At least 7 companies investigated in bread price-fixing probe

George Weston Ltd., Loblaw Companies Ltd. admits participating in bread price-fixing arrangement

At least 7 companies investigated in bread price-fixing probe

The Competition Bureau’s investigation into allegations of bread price-fixing includes at least seven companies from bakery wholesalers and discount chains to Canada’s three major grocers, according to court documents.

George Weston Ltd. and Loblaw Companies Ltd. admitted Tuesday to participating in an industry-wide bread price-fixing arrangement for over a decade and tipping off the country’s competition watchdog.

The Competition Bureau executed search warrants at the offices of a number of grocers earlier this fall, but has said there has been no conclusion of wrongdoing and no charges have been laid.

The investigation began on Aug. 11 and was expanded on Oct. 23.

The search warrants and information to obtain them were sealed because of concerns by the watchdog that the release of the information might compromise its investigation. However, the affidavits sworn by a Competition Bureau investigator to have them sealed were unsealed by the court this week.

According to those affidavits, the regulator is also investigating the alleged involvement of Canada Bread, Walmart, Sobeys, Metro and Giant Tiger as well as “other persons known and unknown.”

“The bureau is collecting facts to determine the precise time frame of, and the participants in, the alleged conspiracy,” Simon Bessette, a senior competition law officer, swore in an affidavit on Oct. 26.

“Analyzing the records the bureau obtains from the search warrants sought in the ITO will take time; however, it would only be after such analysis is performed that the bureau would be in a position to determine whether additional investigative steps are required.”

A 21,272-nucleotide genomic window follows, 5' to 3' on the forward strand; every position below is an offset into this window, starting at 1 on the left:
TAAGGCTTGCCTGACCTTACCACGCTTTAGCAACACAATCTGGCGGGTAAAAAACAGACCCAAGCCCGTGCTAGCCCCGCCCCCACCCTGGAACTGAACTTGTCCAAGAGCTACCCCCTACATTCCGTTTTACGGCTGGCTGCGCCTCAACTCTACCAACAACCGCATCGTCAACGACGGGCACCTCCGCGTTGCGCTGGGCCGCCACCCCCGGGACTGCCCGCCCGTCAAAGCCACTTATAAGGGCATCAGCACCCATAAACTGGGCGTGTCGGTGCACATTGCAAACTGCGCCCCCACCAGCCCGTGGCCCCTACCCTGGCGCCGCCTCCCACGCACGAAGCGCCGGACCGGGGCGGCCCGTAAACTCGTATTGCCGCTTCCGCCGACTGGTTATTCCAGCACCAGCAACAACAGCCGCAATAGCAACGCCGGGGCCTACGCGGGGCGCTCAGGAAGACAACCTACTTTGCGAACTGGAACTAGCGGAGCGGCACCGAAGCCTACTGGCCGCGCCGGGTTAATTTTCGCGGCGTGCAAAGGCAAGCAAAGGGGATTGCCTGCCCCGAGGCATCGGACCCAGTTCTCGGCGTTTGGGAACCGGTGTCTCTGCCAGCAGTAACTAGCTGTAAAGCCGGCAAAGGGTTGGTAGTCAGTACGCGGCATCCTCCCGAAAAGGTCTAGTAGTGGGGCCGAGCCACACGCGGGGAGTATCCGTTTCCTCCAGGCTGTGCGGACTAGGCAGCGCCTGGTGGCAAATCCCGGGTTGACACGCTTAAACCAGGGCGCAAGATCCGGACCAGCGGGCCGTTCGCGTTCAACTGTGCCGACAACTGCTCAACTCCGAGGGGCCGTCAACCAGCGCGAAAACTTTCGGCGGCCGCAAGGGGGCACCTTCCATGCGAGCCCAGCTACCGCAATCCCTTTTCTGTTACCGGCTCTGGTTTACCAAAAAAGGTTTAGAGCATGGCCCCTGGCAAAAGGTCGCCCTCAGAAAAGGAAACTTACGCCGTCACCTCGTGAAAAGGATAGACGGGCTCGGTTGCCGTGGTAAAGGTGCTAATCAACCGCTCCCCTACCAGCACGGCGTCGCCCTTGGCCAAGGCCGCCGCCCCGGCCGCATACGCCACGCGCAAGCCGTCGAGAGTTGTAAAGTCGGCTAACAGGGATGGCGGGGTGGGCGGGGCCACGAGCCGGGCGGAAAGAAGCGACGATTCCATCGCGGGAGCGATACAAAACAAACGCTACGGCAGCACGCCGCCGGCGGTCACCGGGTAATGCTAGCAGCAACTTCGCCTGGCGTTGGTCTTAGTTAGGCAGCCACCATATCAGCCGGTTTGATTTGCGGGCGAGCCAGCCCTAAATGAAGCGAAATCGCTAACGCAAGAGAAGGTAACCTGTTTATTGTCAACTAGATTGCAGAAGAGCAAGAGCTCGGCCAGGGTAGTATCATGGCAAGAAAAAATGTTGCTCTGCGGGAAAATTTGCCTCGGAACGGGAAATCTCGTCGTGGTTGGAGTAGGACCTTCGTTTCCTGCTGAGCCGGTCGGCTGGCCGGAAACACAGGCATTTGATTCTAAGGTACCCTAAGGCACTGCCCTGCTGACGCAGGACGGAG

“Should details of the bureau’s ongoing investigation be made available to the public, the integrity of the evidence available through further investigative steps and/or court authorizations may be compromised,” Bessette wrote.

Metro said in a statement Tuesday that it continues to co-operate with authorities and it has launched an internal investigation.

“Based on the information processed to date, we have found no evidence that Metro has violated the Competition Act and we do not believe that the bureau’s investigation will have a material adverse effect on the corporation’s business, results of operations or financial condition,” the statement said.

Giant Tiger released a statement Wednesday saying they currently “have no reason to believe that Giant Tiger or any of our employees has violated the Competition Act.”

Walmart Canada spokesman Alex Roberton said in an email that the company “takes its legal obligations very seriously.”

Canada Bread spokeswoman Sylvia Sicuso said Tuesday that the company and its associates “operate with the highest ethical standards” and neither has been charged with any offences.

Giant Tiger, Walmart Canada and Canada Bread all said they are co-operating fully with the investigation.

Sobeys Inc. did not respond to a request for comment, but has previously said it is also co-operating.

Weston and Loblaw said Tuesday they became aware of an arrangement involving the co-ordination of retail and wholesale prices of some packaged breads from late 2001 until March 2015.

The companies said they established an independent compliance office earlier this year and provided training and re-certification to marketing personnel at Weston Bakeries and all merchants and store managers at Loblaw, as well as senior managers at both companies and at parent company George Weston.

The employees responsible for the companies’ role in the arrangement are no longer employed there.

Loblaw is also offering eligible customers a $25 gift card that can be used at its grocery stores across Canada.

The Competition Act prohibits agreements that “prevent or unduly lessen competition or to unreasonably enhance the price of a product,” according to the bureau.

That could include agreements between competitors to fix prices, or to restrict production of a product by setting quotas or other means, which would be considered cartel activities. Penalties for price fixing could include fines of up to $25 million, imprisonment to a maximum term of 14 years, or both.

However, the bureau says price-fixing conspiracies are, by their nature, difficult to detect and prove.

Aleksandra Sagan, The Canadian Press

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